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Saturday, November 22, 2014


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The Coming Anti-Christ: Jesus of Nazareth?

A Tragic Case of Mistaken Identity?

Part Two of Three


[From part 1: Two questions do arise, (1) By what authority is it stated that these expositions of a Coming Antichrist are not sound? (2) Surely it is not being implied that good christian people, many of them currently holding this Antichrist view, will be among those deceived, if the above hypothesis is, in fact, true? Is the writer unaware that the Rapture will occur just prior to the manifestation of this Antichrist (according to present day expositions) and that they will be in heaven with Jesus during the reign of the Antichrist, and therefore could not possibly be deceived?"]

The response to these eminently reasonable queries is as follows:

1) The entire basis for this Antichrist view is founded upon an interpretation of a portion of Daniel 9 -- the prophecy of the Seventy Weeks. This particular view was championed by Sir Robert Anderson in his book The Coming Prince, first published in 1881. This interpretation is discussed in detail in the second portion of this pamphlet [Part Two].

Question (2) above involves of necessity a detailed discussion of another widely held tenet of faith, namely that an event known as "The Rapture" (or "The Great Snatch"), as one evangelical writer termed it, is soon going to occur. What is this "Rapture", as it is commonly conceived, and upon what is it founded?

This popular notion has its foundation, ostensibly, in 1 Thessalonians 4:17: Then we which are alive and remain shall be caught up together with them in the clouds, to meet the Lord in the air (or atmosphere): and so shall we ever be with the Lord.

This is interpreted to mean that believers will be caught up into the literal clouds high above the surface of the earth ("in the air") and taken off to heaven. One well-known writer on the subject states:

"The largest descriptive volume of the Tribulation is found in Revelation 6 through 19. Here is a fascinating revelation about Revelation.

In the first five chapters of this book, the church is mentioned thirty times. In fact, in chapters 2 and 3, at the end of each letter to the churches, John says, 'Let him hear what the Spirit saith unto the churches'. This is repeated seven times. Then we have the beginning of the description of the Tribulation and there is not one mention of the churches. The church is conspicuous by its absence. Why? Because the church will be in heaven at that time. If you are a believer, chapters 4 and 5 describe what you will be experiencing in heaven. (Lindsey, Hal, "The Late Great Planet Earth," Zondervan Publishing House, Grand Rapids, 1970, p. 143-144)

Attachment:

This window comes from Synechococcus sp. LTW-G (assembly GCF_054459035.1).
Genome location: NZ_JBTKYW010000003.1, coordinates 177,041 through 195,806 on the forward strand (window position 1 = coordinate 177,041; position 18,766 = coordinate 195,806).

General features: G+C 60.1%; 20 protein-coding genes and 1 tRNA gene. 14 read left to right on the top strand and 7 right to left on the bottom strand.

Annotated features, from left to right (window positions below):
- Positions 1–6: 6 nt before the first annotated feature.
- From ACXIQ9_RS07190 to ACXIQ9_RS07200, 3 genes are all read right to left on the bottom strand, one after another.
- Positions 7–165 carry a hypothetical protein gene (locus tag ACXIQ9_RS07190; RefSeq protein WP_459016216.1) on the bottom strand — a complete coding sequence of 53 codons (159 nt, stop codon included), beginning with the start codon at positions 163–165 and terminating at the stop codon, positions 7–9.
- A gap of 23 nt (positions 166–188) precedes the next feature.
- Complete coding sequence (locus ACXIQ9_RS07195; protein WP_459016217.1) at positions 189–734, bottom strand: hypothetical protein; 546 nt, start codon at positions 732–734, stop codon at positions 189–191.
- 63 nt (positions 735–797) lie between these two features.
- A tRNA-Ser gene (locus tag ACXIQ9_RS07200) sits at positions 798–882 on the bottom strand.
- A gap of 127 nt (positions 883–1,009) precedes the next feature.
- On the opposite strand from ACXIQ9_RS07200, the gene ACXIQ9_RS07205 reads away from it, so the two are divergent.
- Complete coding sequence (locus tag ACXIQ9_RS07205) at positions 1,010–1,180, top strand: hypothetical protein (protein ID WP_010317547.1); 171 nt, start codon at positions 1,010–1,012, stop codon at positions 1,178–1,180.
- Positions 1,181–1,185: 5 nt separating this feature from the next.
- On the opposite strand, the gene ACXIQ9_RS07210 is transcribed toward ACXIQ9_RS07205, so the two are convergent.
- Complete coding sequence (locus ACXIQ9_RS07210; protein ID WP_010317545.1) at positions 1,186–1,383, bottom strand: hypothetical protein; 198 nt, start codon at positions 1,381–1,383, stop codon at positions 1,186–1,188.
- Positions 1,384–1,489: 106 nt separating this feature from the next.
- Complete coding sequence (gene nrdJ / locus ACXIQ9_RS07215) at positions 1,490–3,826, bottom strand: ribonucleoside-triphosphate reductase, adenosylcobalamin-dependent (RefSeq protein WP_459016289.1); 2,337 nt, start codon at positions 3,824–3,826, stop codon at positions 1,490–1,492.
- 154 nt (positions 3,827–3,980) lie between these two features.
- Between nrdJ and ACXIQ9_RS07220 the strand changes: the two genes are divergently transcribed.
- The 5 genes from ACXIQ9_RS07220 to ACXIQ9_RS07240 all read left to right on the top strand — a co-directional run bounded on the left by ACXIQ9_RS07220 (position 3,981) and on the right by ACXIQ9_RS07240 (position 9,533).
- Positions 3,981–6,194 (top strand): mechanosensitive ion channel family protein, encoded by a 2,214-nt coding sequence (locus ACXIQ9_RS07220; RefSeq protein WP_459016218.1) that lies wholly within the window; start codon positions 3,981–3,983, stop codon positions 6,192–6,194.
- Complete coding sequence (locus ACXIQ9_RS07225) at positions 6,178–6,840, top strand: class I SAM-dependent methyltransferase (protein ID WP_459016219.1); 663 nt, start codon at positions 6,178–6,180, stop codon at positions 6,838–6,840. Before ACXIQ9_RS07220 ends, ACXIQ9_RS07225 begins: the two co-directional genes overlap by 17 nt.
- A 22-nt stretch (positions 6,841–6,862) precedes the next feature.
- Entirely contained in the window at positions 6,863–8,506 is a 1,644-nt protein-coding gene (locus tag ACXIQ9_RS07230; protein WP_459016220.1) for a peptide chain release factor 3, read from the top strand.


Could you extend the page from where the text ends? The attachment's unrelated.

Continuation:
One further point should be made at this time with respect to the "rapture". There are currently three views as to when in the seven-year career of Antichrist this remarkable event will occur. (The reason for a period of seven years, rather than some other period of time, will be explained in Part 2 of this pamphlet [Part Two].) The most popular view is known as the "Pre- tribulation" rapture. Exponents of this understanding believe that believers will be taken to heaven just before Antichrist begins his seven-year reign. Then there is the "Mid-tribulation" exposition, which states that the church will be here on earth for the first half of Antichrist's rule, and then be taken to heaven by Christ. Lastly, there is the "Post-tribulation" rapture, in which the view is maintained that the believers will be on earth for the whole of the seven-year reign of Antichrist. The three views are depicted diagrammatically overleaf. The important point that the reader should file away in his mind for future consideration is that the question of when the rapture will occur is one upon which there is some disagreement. Hence, there exists a great deal of flexibility on this point. The possible implications of his flexibility will be examined presently.

On returning to 1 Thessalonians 4:17 for a moment, the key verse used to support the entire rapture theory, it is found that the commonly accepted evangelical interpretation is not borne out either by the verse itself or by other Scripture. The clear meaning intended is that a large body of people (here translated "clouds"-- see Hebrews 12:1) will be gathered by the power of God to a place of judgment here on this earth, in the very air or atmosphere. The place of judgment will most probably be somewhere in the Sinai Peninsula, from which Jesus and his redeemed brethren will proceed to Jerusalem. (See Deut. 33:2,3; Isaiah 63:1-6; Habakkuk 3:3; Obadiah 21; Matthew 23:39.) The theory that there will be two comings of Christ separated by a seven-year interval is one that has no basis in Scripture but is rather one that has been introduced to coincide with the theory of a Coming Antichrist.